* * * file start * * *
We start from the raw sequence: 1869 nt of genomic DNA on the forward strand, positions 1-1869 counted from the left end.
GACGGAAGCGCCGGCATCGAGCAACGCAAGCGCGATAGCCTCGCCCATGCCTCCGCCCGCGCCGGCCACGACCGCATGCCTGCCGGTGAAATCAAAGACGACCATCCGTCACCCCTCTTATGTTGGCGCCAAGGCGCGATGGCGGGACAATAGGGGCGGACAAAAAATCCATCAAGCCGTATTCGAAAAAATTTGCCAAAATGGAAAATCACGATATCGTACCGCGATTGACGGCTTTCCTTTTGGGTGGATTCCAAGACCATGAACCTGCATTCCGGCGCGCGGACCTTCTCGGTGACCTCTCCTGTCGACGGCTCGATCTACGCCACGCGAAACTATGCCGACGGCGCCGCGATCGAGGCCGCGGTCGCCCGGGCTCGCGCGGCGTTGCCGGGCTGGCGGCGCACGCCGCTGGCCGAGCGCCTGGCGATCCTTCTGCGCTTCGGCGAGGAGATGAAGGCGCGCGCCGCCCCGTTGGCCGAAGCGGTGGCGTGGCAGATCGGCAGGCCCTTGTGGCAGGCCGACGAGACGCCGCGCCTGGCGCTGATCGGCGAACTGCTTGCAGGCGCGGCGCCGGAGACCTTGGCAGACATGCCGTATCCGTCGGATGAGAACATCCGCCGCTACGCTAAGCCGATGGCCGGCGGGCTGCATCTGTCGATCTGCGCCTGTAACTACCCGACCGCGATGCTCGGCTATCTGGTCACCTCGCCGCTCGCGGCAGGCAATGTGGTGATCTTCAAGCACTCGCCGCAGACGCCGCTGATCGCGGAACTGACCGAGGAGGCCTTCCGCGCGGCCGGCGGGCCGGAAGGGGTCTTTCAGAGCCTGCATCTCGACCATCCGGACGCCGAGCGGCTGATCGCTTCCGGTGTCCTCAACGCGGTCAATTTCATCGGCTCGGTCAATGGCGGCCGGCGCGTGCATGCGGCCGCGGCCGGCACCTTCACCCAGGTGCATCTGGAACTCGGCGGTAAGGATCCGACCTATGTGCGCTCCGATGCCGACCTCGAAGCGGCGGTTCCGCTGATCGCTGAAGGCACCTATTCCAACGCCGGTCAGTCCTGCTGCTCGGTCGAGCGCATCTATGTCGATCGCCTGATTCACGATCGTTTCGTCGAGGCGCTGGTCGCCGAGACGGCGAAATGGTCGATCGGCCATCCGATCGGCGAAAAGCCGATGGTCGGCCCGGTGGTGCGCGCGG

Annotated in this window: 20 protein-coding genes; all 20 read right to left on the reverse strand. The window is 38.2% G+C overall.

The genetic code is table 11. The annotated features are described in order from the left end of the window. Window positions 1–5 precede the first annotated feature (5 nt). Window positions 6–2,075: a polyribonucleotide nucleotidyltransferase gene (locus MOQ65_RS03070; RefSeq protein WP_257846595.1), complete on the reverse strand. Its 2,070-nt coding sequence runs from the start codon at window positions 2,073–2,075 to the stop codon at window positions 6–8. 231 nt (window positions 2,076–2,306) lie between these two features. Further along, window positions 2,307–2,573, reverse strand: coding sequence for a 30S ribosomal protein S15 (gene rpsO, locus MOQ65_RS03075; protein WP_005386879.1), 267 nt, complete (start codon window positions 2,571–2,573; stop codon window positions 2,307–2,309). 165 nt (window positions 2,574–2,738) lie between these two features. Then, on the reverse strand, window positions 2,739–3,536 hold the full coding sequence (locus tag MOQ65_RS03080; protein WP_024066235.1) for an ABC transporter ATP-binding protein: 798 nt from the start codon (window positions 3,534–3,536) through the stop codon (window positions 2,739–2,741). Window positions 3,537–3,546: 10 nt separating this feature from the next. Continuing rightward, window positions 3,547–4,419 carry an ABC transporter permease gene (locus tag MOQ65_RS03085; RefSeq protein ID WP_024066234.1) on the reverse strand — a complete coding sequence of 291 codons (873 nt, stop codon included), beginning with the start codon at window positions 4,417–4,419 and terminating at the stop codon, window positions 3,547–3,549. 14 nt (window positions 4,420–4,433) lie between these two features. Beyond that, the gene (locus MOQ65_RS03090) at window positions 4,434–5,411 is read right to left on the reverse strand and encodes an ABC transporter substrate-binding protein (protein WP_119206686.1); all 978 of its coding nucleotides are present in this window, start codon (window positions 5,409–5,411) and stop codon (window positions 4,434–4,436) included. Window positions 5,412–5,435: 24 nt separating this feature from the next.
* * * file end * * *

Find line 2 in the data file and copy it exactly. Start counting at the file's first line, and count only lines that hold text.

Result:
GACGGAAGCGCCGGCATCGAGCAACGCAAGCGCGATAGCCTCGCCCATGCCTCCGCCCGCGCCGGCCACGACCGCATGCCTGCCGGTGAAATCAAAGACGACCATCCGTCACCCCTCTTATGTTGGCGCCAAGGCGCGATGGCGGGACAATAGGGGCGGACAAAAAATCCATCAAGCCGTATTCGAAAAAATTTGCCAAAATGGAAAATCACGATATCGTACCGCGATTGACGGCTTTCCTTTTGGGTGGATTCCAAGACCATGAACCTGCATTCCGGCGCGCGGACCTTCTCGGTGACCTCTCCTGTCGACGGCTCGATCTACGCCACGCGAAACTATGCCGACGGCGCCGCGATCGAGGCCGCGGTCGCCCGGGCTCGCGCGGCGTTGCCGGGCTGGCGGCGCACGCCGCTGGCCGAGCGCCTGGCGATCCTTCTGCGCTTCGGCGAGGAGATGAAGGCGCGCGCCGCCCCGTTGGCCGAAGCGGTGGCGTGGCAGATCGGCAGGCCCTTGTGGCAGGCCGACGAGACGCCGCGCCTGGCGCTGATCGGCGAACTGCTTGCAGGCGCGGCGCCGGAGACCTTGGCAGACATGCCGTATCCGTCGGATGAGAACATCCGCCGCTACGCTAAGCCGATGGCCGGCGGGCTGCATCTGTCGATCTGCGCCTGTAACTACCCGACCGCGATGCTCGGCTATCTGGTCACCTCGCCGCTCGCGGCAGGCAATGTGGTGATCTTCAAGCACTCGCCGCAGACGCCGCTGATCGCGGAACTGACCGAGGAGGCCTTCCGCGCGGCCGGCGGGCCGGAAGGGGTCTTTCAGAGCCTGCATCTCGACCATCCGGACGCCGAGCGGCTGATCGCTTCCGGTGTCCTCAACGCGGTCAATTTCATCGGCTCGGTCAATGGCGGCCGGCGCGTGCATGCGGCCGCGGCCGGCACCTTCACCCAGGTGCATCTGGAACTCGGCGGTAAGGATCCGACCTATGTGCGCTCCGATGCCGACCTCGAAGCGGCGGTTCCGCTGATCGCTGAAGGCACCTATTCCAACGCCGGTCAGTCCTGCTGCTCGGTCGAGCGCATCTATGTCGATCGCCTGATTCACGATCGTTTCGTCGAGGCGCTGGTCGCCGAGACGGCGAAATGGTCGATCGGCCATCCGATCGGCGAAAAGCCGATGGTCGGCCCGGTGGTGCGCGCGG